The third category findings are more common, and typically these finding are incidental and require no further workup. For abdominal findings such as diverticulosis, gallstones, and fatty liver, benign renal cysts are very common in this age group. Common chest incidental findings such as granuloma scatter small cyst, and small pleural effusion and small calcified mediastinal lymph nodes, particularly have no major clinical relevance.

Our major study findings are consistent with previous studies. Lindsay et al in a recent study demonstrated that incidental findings in pre-TAVI CT are common, and do not independently identify patients with poor outcomes after TAVI procedure [11]. Detection of incidental findings on CT should not necessarily influence or delay the decision to perform TAVI. In a total number of 260 patients INCFs were observed in 204 patients (70.6%), eight (3.9%) malignances were detected, and the authors concluded a high prevalence of non-cardiac findings on routine pre-TAVI CT examination [12]. In another study by Gufler et al, in a total of 131 patients, 31% patients had significant non-cardiac findings, 19% chest and 12% abdominal findings. Five lesions were considered potentially malignant, two renal cell carcinomas, one hepatoma, one mediastinal lymphoma, and one metastatic bladder cancer. The study found that prevalence of malignant incidental finding in pre-TAV CT is 3.8%. However, this prevalence is not high in TAVI patients with average age of 81.6 years compared to general population [15]. A 2-year survival after TAVI procedure was investigated by Stachon et al, and the presence of potentially malignant findings (PMF) versus no PMF did not significantly influence decision or time to treatment. Several findings which are highly suspicious for malignancy were less likely associated with invasive treatment; the authors concluded that the frequently occurring radiological PMF did not influence 2-year survival after TAVI procedure [16].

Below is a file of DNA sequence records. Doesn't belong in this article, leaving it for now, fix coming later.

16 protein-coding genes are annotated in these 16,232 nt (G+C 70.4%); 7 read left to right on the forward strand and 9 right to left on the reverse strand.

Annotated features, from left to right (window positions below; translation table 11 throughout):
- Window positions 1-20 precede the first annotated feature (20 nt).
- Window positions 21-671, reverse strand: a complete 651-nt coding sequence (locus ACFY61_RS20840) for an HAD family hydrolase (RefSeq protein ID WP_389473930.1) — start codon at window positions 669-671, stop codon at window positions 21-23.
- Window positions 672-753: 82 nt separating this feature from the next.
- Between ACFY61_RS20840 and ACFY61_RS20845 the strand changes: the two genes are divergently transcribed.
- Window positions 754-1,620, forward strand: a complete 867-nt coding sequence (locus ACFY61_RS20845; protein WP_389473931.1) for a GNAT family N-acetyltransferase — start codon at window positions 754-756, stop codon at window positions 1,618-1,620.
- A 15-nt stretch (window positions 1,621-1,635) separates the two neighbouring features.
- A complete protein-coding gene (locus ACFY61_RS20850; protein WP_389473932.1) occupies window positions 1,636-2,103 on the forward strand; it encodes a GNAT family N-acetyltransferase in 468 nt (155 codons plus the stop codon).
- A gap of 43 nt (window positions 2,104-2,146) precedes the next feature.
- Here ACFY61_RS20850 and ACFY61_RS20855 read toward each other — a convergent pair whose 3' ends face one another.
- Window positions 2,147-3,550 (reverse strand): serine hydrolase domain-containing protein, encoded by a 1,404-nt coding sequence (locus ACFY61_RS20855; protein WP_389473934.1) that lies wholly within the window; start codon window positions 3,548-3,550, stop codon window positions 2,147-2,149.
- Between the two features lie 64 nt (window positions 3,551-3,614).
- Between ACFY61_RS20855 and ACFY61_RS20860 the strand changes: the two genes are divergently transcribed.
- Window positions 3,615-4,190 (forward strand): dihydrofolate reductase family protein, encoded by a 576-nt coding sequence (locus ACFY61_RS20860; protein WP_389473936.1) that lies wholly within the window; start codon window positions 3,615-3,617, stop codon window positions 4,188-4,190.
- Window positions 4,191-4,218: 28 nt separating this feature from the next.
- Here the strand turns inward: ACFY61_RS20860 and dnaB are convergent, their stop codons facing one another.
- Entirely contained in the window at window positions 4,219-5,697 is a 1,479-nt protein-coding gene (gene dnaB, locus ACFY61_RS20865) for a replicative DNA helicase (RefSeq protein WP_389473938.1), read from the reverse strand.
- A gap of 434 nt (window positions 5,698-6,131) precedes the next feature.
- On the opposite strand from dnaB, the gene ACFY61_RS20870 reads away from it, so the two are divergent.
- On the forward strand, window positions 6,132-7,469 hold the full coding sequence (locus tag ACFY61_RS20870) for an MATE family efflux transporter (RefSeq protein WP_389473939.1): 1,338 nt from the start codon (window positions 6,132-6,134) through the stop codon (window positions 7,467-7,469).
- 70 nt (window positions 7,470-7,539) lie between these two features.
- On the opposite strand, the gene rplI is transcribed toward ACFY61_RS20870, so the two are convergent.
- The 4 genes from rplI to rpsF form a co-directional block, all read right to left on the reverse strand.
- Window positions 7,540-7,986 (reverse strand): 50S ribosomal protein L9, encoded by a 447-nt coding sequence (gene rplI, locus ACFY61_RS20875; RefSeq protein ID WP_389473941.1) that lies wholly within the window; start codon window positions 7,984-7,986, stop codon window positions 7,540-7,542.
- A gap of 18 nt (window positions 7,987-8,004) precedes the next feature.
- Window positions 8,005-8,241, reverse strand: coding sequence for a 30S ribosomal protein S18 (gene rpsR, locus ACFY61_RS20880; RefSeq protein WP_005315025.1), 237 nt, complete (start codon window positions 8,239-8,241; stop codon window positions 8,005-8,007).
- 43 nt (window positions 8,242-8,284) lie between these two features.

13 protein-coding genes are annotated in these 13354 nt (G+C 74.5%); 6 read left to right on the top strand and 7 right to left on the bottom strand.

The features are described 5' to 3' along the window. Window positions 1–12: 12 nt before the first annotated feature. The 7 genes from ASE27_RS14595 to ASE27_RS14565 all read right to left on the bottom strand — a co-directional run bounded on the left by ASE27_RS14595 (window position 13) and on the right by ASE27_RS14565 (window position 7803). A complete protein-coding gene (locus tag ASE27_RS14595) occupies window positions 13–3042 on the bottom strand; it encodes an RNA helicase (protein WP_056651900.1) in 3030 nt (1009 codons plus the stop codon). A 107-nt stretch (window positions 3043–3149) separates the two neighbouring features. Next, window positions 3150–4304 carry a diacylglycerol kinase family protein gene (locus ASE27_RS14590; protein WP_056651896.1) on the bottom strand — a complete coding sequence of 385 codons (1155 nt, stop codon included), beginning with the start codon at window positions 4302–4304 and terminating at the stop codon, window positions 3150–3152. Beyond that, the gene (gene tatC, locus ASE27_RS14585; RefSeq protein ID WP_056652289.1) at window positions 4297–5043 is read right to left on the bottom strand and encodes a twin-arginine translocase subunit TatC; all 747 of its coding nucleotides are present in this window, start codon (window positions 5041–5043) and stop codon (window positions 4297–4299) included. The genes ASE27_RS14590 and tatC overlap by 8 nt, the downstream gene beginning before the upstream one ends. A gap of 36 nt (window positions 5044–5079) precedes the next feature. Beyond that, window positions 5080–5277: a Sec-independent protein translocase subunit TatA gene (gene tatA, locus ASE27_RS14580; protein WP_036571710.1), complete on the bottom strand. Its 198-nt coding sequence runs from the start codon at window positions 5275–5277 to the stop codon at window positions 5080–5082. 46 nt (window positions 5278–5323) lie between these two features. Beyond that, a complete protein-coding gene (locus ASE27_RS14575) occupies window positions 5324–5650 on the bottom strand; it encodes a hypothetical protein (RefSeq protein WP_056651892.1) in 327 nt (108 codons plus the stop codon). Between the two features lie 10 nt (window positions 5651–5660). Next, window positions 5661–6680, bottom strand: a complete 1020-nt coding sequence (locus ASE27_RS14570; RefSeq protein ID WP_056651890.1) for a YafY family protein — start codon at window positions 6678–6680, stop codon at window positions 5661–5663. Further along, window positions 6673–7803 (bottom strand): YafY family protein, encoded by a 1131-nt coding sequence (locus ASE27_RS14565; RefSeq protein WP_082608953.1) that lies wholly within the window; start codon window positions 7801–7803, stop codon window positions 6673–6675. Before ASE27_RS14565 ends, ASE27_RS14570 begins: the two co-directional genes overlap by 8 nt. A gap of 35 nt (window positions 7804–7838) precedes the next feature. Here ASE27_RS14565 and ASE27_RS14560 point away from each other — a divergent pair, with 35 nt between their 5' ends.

There are some important limitations. This is a single-center study with relatively small number of patients, which might have some invalid representations of the population; however, compared to other similar studies, our patients comparable to others, typical TAVI patients are elderly with multiple associated commodities. One of the other important limitations is no follow-up of most of the patients, the real significance and impact of non-cardiac findings are unknown, but all our patients underwent successful TAVI procedure and discharged home without any in-hospital complications, and most of the patients as per radiological findings will follow with their primary care physicians.


INCFs are common in routine pre-TAVI CT presumably due to advanced age of patient population. These findings have variable clinical significance and some of them might require acute treatment while other might require additional evaluation and follow-up. Most INCFs do not influence the decision to perform TAVI procedure, and do not affect post-procedure outcome. Heart team should be aware of this burden of potentially significant INCF. It is imperative to report pre-TAVI CT; beside cardiac and vascular findings, such incidental findings must be reported in a systemic method in a system-based approach to avoid missing important findings.